Exclusion of females in autism research: Empirical evidence for a “leaky” recruitment-to-research pipeline

Anila M. D'Mello, Isabelle R. Frosch, Cindy E. Li, Annie L. Cardinaux, John D.E. Gabrieli

Research output: Contribution to journalArticlepeer-review

3 Scopus citations


Autism spectrum disorder (ASD) is characterized by challenges in social communication and the presence of repetitive behaviors or restricted interests. Notably, males are four times as likely as females to be diagnosed with autism. Despite efforts to increase representation and characterization of autistic females, research studies consistently enroll small samples of females, or exclude females altogether. Importantly, researchers often rely on standardized measures to confirm diagnosis prior to enrollment in research studies. We retrospectively analyzed the effects of one such measure (Autism Diagnostic Observation Schedule, ADOS) on research inclusion/exclusion rates by sex in autistic adults, all of whom had a preexisting community diagnosis of autism (n = 145, 95 male, 50 female). Using the ADOS as a confirmatory diagnostic measure resulted in the exclusion of autistic females at a rate over 2.5 times higher than that of autistic males. We compared sex ratios in our sample to those in other large, publically available datasets that rely either on community diagnosis (6 datasets, total n = 42,209) or standardized assessments (2 datasets, total n = 214) to determine eligibility of participants for research. Reliance on community diagnosis rather than confirmatory diagnostic assessments resulted in significantly more equal sex ratios. These results provide evidence for a “leaky” recruitment-to-research pipeline for females in autism research. Lay Summary: Despite efforts to increase the representation of autistic females in research, studies consistently enroll small samples of females or exclude females altogether. We find that despite making up almost 50% of the initially recruited sample based upon self-report of community diagnosis, autistic females are disproportonately excluded from research participation as a result of commonly used autism diagnostic measures. In our sample, and several other publically available datasets, reliance on community diagnosis resulted in significantly more equal sex ratios.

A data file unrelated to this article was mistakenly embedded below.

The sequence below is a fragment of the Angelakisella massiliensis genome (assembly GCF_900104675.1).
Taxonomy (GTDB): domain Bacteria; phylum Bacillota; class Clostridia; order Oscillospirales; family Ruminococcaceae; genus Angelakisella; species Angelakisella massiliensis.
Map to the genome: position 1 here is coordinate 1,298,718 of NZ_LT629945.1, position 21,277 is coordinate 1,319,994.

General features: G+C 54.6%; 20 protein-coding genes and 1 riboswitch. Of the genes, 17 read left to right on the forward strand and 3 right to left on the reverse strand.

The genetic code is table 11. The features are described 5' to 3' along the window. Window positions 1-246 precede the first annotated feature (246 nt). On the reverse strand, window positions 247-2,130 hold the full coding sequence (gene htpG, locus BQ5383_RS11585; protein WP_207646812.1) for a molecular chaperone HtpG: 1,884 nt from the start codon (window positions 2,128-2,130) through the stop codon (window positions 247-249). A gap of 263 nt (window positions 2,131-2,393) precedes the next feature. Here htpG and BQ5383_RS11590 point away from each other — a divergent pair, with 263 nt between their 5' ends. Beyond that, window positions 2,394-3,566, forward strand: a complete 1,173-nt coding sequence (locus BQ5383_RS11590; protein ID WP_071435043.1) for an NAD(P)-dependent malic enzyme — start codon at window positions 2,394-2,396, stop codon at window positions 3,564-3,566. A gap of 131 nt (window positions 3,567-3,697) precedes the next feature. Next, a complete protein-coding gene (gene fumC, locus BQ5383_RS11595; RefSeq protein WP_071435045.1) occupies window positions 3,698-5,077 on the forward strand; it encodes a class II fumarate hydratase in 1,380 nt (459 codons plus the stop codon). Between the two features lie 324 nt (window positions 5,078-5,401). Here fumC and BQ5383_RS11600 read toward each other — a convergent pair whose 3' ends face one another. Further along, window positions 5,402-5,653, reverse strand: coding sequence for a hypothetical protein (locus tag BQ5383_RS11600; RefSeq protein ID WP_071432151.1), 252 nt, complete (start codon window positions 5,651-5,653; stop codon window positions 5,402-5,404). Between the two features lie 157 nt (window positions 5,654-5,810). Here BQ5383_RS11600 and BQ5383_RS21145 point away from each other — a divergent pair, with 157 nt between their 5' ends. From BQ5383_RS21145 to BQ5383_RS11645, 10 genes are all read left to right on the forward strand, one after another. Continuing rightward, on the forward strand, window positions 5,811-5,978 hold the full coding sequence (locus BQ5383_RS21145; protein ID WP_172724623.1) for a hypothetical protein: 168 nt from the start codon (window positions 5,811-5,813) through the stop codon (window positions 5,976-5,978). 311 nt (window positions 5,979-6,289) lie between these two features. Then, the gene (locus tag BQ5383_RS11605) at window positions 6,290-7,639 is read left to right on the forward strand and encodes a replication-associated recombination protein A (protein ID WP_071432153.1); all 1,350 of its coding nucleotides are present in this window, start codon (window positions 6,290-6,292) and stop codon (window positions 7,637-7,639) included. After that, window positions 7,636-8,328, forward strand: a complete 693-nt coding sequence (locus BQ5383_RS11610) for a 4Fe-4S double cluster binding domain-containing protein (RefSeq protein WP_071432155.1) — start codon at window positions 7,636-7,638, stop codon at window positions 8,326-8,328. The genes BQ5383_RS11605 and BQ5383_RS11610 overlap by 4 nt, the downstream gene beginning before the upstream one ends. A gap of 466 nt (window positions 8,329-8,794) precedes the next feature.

Original languageEnglish (US)
Pages (from-to)1929-1940
Number of pages12
JournalAutism Research
Issue number10
StatePublished - Oct 2022
Externally publishedYes


  • ADOS
  • Autism Physical Health Survey
  • Channel 4
  • LifeLines
  • Musicial Universe
  • autism spectrum disorder
  • diagnosis
  • exclusion criteria
  • females
  • inclusion criteria
  • recruitment
  • sex differences

ASJC Scopus subject areas

  • Neuroscience(all)
  • Clinical Neurology
  • Genetics(clinical)


Dive into the research topics of 'Exclusion of females in autism research: Empirical evidence for a “leaky” recruitment-to-research pipeline'. Together they form a unique fingerprint.

Cite this